JC Briar’s Charts Made Simple teaches how to read knitting charts, which are often used in cable, lace, and colorwork patterns. Charts are used in place of (or sometimes alongside) written directions because many knitters find them faster and easier to read, and because they give a sense of how the knitted fabric will look as you’re creating it. Many knitters are intimidated by charts, though, and don’t find them intuitive at all. This book gives all kinds of useful hints for chart-reading, and explains how to do it in plain language, giving examples along the way that illustrate the concept. I’ve been slowly reading through it over the past few months in an attempt to become a more competent, confident reader of knitting charts. I have no doubt that this book, along with some practice and knitting, can get me there. Check it out if you’d like to do the same.

Leslie Ann Bestor’s Cast On, Bind Off is perhaps even more useful for the every-knitter. It covers, as its straightforward title suggests, a wide range of cast-ons and bind-offs, showing how to do them with photos and text. Most helpfully, the cast-ons and bind-offs are sorted by kind, helping you to decide when and how to use them. Not only is this knitting-bag-sized book good for looking up an unfamiliar technique, it’s also good for making changes to a pattern, or designing your own. You know you want your cast-on edge to be stretchy, and you can easily flip to the Stretchy  section to select one. Handy, no?

Come by the shop to find these two excellent knitting resources on the teacart.

The Knitter’s Handy Book of Top-Down Sweaters.

Interweave has just published a new book by Ann Budd, The Knitter’s Handy Book of Top-Down Sweaters: Basic Designs in Multiple Sizes and Gauges, and a stack of them arrived at the shop last week. After studying it during several quiet moments at the shop, I decided it had to be part of my personal knitting library. Read on to learn why it might make a good addition to yours, as well.

Ann Budd is the author of a great many knitting resources, including but not limited to Sock Knitting Master Class, The Knitter’s Handy Book of Patterns, and The Knitter’s Handy Book of Sweater Patterns. As I’ve written here before, we’re also quite fond of her Handy Guides to Yarn Requirements for knitting and crochet.

The Knitter’s Handy Book of Top-Down Sweaters is the latest in her series of Handy Books which give instructions for simple garments in a wide range of gauges and sizes. This collection, as the title makes plain, is full of seamlessly-constructed sweaters that begin at the neck, working from the top down.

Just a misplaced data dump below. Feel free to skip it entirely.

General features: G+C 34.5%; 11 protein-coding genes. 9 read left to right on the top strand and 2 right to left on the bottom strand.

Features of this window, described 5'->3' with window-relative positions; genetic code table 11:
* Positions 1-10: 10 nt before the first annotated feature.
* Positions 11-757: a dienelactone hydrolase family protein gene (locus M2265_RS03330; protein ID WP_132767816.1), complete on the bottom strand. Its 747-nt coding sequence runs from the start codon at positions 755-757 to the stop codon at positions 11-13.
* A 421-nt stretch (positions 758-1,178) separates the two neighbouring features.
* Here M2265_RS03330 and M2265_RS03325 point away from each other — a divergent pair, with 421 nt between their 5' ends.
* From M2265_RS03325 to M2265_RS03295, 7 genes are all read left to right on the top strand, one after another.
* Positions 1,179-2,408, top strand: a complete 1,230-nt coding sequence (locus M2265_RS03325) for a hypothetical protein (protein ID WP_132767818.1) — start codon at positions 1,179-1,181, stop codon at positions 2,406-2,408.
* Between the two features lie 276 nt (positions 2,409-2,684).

Some knitters begin a new project by falling in love with a pattern, then hunting for just the right yarn to match the gauge that the pattern asks for. Some knitters begin by falling in love with a skein of yarn, then go looking for a pattern to match. Ann Budd’s Handy Books can work either way, I think, but do a real service for the second group. For each basic top-down sweater shape, Budd gives instructions for range of sizes, from children to adults, and a range of gauges. Whether you’ve fallen in love with a sport weight yarn or an aran weight yarn, you can choose from any pattern in the book and follow the directions in your chosen size and gauge. Budd also gives yarn requirements for every size and gauge, so once you’ve fallen in love with that yarn, you’ll know how much to get.

The book is divided into four sections, by the sweater’s yoke shape: seamless yoke, raglan, set-in sleeve, and saddle-shoulder. For each shape, along with the general instructions are three good-looking patterns. Some are designed by Ann Budd, and others by guest designers Jared Flood, Veronik Avery, Pam Allen, and Anne Hanson.

 Budd also includes plenty of information on modifying her general instructions, making it easy to add color or texture patterns, and create different kinds of neckbands, collars, button bands, waist shaping, and edgings.

I’ve knit very few sweaters from the top down, having grown accustomed to using Elizabeth Zimmermann’s Percentage System (EPS) to knit unique sweaters from the bottom up. While EPS makes sweater design into a doable math problem, Ann Budd’s Handy Book of Top-Down Sweaters is like the teacher’s edition–a series of sweater math problems shown with every possible answer. For knitters who love to knit seamless sweaters and make them their own using whatever yarn they’ve fallen in love with, this is the ultimate resource. Come by the shop to take a closer look at The Knitter’s Handy Book of Top-Down Sweaters!